In honor of this day, NPT is once again hosting the Kids to Parks Day National School Contest to help educators engage their students with their local parks. Opening October 1, 2017, this national contest is open to all Title I schools in the United States (grades pre-K through 12). Classes can receive funding for a KTP event at a park or public land/waterway in their community. Students must research and write the proposal themselves, although we encourage teachers to provide support and feedback! Your entries should explain how your experience will promote education, health and wellness, and park stewardship. NPT will award park grants up to $1,000 to winning entries. We encourage schools to implement their KTP event during the month of May 2017 but exceptions can be made based on school schedules.
The deadline for entries is Thursday, February 1, 2018. Winners will be announced Wednesday, February 14, 2018.
Click here to go to our brand new website! You can learn more about the contest, download the entry form, and watch our school video from last year!
Follow us on social media for updates:
Twitter – @NatParkTrust
If you’ve seen the pristine waters and lush terrain at Maine’s Bald Mountain Pond, you’d understand why National Park Trust (NPT) has been working with The Trust for Public Land (TPL) on the acquisition of an adjacent 1,527-acre parcel of old-growth woodland to benefit the National Park Service’s Appalachian National Scenic Trail (AT).
The remoteness and scenic views make the property an iconic destination for backcountry adventures that combine paddling and hiking on the AT into a single day’s outing. Preserving this land from development also protects the nearby Bald Mountain Pond which is one of the few bodies of water that holds landlocked arctic char in the lower 48 states. The federally-listed threatened Canada Lynx also roams nearby, along with moose, fisher and black bears. It is one of the largest 150-year-old forest blocks in central Maine.
Thanks to an extraordinary bequest from John Kauffmann to NPT and the National Park Foundation and wind mitigation funds received by TPL, along with a generous gift from The Conservation Alliance, significant progress toward the $2.4 million cost of the project has been made. However, an additional $700,000 must be raised by December 2017 when the option to buy expires. If not protected, the owner may begin logging or developing the property, which could affect the plant and wildlife communities, the viewshed from the AT, and public access.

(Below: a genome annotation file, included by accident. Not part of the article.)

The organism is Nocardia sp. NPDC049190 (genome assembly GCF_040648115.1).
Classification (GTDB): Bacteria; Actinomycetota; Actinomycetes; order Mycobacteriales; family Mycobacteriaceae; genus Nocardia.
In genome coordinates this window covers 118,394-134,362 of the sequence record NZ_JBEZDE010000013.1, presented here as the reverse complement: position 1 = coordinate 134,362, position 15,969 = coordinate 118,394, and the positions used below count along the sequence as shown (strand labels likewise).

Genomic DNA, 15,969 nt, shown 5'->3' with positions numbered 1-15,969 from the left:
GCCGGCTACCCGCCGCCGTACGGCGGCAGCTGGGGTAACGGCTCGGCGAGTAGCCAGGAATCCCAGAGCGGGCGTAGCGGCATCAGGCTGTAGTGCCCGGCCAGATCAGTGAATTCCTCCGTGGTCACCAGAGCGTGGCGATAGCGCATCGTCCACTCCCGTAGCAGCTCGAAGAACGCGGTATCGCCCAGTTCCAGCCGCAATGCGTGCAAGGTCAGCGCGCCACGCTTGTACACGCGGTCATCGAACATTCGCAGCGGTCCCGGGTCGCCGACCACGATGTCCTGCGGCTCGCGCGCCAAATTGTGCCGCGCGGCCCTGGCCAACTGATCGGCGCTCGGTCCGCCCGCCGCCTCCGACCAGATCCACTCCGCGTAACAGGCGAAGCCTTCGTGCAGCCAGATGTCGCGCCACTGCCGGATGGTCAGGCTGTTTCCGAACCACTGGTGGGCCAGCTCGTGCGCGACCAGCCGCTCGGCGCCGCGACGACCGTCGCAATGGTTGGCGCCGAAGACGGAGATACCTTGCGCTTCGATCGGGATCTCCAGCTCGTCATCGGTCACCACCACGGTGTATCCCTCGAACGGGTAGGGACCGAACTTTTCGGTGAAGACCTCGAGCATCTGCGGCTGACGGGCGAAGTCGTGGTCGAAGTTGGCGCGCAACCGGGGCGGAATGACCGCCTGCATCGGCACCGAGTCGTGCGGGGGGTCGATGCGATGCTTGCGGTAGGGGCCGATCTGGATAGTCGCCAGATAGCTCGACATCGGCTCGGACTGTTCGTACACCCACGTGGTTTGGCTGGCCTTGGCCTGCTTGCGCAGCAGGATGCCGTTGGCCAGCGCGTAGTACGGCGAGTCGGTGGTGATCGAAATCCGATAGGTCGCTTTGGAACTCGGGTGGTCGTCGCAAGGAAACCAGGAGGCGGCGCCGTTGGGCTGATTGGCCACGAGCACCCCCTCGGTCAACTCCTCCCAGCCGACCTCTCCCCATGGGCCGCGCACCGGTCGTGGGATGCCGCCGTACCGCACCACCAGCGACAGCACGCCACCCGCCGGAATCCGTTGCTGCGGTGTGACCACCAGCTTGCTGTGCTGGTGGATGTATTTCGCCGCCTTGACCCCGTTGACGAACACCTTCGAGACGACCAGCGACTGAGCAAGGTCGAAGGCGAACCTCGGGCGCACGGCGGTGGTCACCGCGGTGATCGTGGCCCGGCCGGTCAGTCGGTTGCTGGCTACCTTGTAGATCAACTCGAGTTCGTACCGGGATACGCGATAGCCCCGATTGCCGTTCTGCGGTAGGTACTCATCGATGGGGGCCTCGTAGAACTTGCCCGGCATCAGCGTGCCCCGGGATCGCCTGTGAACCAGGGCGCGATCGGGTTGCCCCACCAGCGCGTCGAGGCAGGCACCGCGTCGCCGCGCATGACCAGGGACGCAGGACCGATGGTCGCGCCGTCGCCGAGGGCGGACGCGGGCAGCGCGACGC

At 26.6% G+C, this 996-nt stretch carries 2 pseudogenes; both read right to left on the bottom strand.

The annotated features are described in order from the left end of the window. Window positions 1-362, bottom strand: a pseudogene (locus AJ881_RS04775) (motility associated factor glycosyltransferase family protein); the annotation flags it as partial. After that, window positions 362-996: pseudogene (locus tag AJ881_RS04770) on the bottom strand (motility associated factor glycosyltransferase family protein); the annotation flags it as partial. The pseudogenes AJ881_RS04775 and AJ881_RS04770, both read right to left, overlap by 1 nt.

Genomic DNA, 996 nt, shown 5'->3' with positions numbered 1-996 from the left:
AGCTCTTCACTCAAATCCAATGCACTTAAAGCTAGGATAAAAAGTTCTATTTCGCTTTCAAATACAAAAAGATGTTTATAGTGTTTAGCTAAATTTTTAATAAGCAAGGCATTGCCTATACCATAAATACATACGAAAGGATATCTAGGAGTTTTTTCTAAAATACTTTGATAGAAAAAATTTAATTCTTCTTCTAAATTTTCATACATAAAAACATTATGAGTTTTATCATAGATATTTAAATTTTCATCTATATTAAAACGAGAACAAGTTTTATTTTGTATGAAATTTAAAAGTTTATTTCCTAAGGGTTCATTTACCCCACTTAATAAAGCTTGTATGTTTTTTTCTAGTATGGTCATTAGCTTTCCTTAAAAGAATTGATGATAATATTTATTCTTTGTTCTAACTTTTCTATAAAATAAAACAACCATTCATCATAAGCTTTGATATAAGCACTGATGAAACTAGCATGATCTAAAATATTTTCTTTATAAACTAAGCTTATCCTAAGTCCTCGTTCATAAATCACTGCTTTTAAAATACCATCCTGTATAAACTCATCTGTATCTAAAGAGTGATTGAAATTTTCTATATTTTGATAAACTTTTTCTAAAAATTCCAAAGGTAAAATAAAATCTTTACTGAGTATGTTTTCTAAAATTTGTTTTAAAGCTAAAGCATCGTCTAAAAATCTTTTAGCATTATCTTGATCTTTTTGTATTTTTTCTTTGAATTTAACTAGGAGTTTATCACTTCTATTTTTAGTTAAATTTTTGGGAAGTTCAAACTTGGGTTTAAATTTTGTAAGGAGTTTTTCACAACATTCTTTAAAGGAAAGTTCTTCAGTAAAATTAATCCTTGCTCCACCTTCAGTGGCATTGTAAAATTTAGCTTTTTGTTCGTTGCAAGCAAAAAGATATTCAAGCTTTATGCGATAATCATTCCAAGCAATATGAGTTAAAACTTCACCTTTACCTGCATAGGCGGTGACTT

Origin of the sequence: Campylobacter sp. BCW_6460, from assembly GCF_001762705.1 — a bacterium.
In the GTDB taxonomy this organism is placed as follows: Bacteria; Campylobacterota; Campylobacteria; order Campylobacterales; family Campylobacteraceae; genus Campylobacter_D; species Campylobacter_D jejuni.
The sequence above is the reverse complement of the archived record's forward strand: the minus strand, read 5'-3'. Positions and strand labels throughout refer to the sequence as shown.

This is a time when NPT and the AT really needs your help. We hope that you will join us to protect this extraordinary piece of property by contacting Maryann Kearns, director of development, at or call (301) 279-7275 ext 15.
Looking into the weekend along with Frank Lee Ruggles, Photographer and National Park Trust Artist Ambassador who shot this fantastic sunset image at Rialto Beach at Olympic National Park.
Where are you going to explore this weekend?
#FrankFriday #ChasingLight #Washington
Last spring, more than 70 Title I schools received park grants through NPT’s Kids to Parks Day National School Contest! We featured many of their stories this past summer. We hope they’ve inspired you and many others to enter the contest and make your park dreams come true, too. Two more contest winners from Georgia and Virginia are highlighted below:
Arbor Station Elementary’s (Douglasville, GA) first-grade teacher Lauren Cook hiked with her students (left) to the Civil War ruins at Sweetwater Creek State Park and learned about the history of the area. The rangers even introduced them to some of the animals native to the park who live in the visitor center, including a turtle and a snake. The students also picked up trash around the park, filling almost TEN garbage bags. That’s a lot of trash!